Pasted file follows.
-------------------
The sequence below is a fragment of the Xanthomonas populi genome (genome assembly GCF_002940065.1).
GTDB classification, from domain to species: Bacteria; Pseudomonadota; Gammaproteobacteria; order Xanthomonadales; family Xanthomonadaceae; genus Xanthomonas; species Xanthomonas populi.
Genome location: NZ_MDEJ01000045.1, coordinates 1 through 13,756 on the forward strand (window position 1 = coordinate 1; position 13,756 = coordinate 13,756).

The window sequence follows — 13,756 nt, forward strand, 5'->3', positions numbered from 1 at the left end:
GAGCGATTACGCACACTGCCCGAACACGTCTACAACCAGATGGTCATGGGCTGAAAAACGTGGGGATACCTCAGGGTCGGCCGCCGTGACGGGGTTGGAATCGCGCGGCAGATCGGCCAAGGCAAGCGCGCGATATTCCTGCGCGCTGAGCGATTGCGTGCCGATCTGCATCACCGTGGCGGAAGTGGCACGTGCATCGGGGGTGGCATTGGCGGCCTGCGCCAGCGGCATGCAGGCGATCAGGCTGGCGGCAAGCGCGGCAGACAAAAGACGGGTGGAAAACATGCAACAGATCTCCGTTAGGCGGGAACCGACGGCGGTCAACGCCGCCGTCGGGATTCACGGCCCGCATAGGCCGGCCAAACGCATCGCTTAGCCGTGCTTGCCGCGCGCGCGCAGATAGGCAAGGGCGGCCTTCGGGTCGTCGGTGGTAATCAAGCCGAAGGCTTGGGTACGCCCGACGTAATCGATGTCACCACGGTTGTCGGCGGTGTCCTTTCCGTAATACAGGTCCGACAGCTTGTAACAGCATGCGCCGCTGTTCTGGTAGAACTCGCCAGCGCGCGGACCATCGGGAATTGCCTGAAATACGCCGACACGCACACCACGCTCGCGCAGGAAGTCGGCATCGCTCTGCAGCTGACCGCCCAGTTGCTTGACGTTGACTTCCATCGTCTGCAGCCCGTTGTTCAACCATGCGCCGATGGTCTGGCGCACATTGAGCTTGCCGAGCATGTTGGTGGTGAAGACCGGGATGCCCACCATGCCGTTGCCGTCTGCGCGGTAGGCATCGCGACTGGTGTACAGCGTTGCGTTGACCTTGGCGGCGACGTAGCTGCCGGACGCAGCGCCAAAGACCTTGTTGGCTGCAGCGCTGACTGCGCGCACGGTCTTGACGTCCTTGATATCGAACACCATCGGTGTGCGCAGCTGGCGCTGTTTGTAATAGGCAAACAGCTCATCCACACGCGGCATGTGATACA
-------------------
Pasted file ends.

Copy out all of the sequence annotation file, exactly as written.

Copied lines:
The sequence below is a fragment of the Xanthomonas populi genome (genome assembly GCF_002940065.1).
GTDB classification, from domain to species: Bacteria; Pseudomonadota; Gammaproteobacteria; order Xanthomonadales; family Xanthomonadaceae; genus Xanthomonas; species Xanthomonas populi.
Genome location: NZ_MDEJ01000045.1, coordinates 1 through 13,756 on the forward strand (window position 1 = coordinate 1; position 13,756 = coordinate 13,756).

The window sequence follows — 13,756 nt, forward strand, 5'->3', positions numbered from 1 at the left end:
GAGCGATTACGCACACTGCCCGAACACGTCTACAACCAGATGGTCATGGGCTGAAAAACGTGGGGATACCTCAGGGTCGGCCGCCGTGACGGGGTTGGAATCGCGCGGCAGATCGGCCAAGGCAAGCGCGCGATATTCCTGCGCGCTGAGCGATTGCGTGCCGATCTGCATCACCGTGGCGGAAGTGGCACGTGCATCGGGGGTGGCATTGGCGGCCTGCGCCAGCGGCATGCAGGCGATCAGGCTGGCGGCAAGCGCGGCAGACAAAAGACGGGTGGAAAACATGCAACAGATCTCCGTTAGGCGGGAACCGACGGCGGTCAACGCCGCCGTCGGGATTCACGGCCCGCATAGGCCGGCCAAACGCATCGCTTAGCCGTGCTTGCCGCGCGCGCGCAGATAGGCAAGGGCGGCCTTCGGGTCGTCGGTGGTAATCAAGCCGAAGGCTTGGGTACGCCCGACGTAATCGATGTCACCACGGTTGTCGGCGGTGTCCTTTCCGTAATACAGGTCCGACAGCTTGTAACAGCATGCGCCGCTGTTCTGGTAGAACTCGCCAGCGCGCGGACCATCGGGAATTGCCTGAAATACGCCGACACGCACACCACGCTCGCGCAGGAAGTCGGCATCGCTCTGCAGCTGACCGCCCAGTTGCTTGACGTTGACTTCCATCGTCTGCAGCCCGTTGTTCAACCATGCGCCGATGGTCTGGCGCACATTGAGCTTGCCGAGCATGTTGGTGGTGAAGACCGGGATGCCCACCATGCCGTTGCCGTCTGCGCGGTAGGCATCGCGACTGGTGTACAGCGTTGCGTTGACCTTGGCGGCGACGTAGCTGCCGGACGCAGCGCCAAAGACCTTGTTGGCTGCAGCGCTGACTGCGCGCACGGTCTTGACGTCCTTGATATCGAACACCATCGGTGTGCGCAGCTGGCGCTGTTTGTAATAGGCAAACAGCTCATCCACACGCGGCATGTGATACA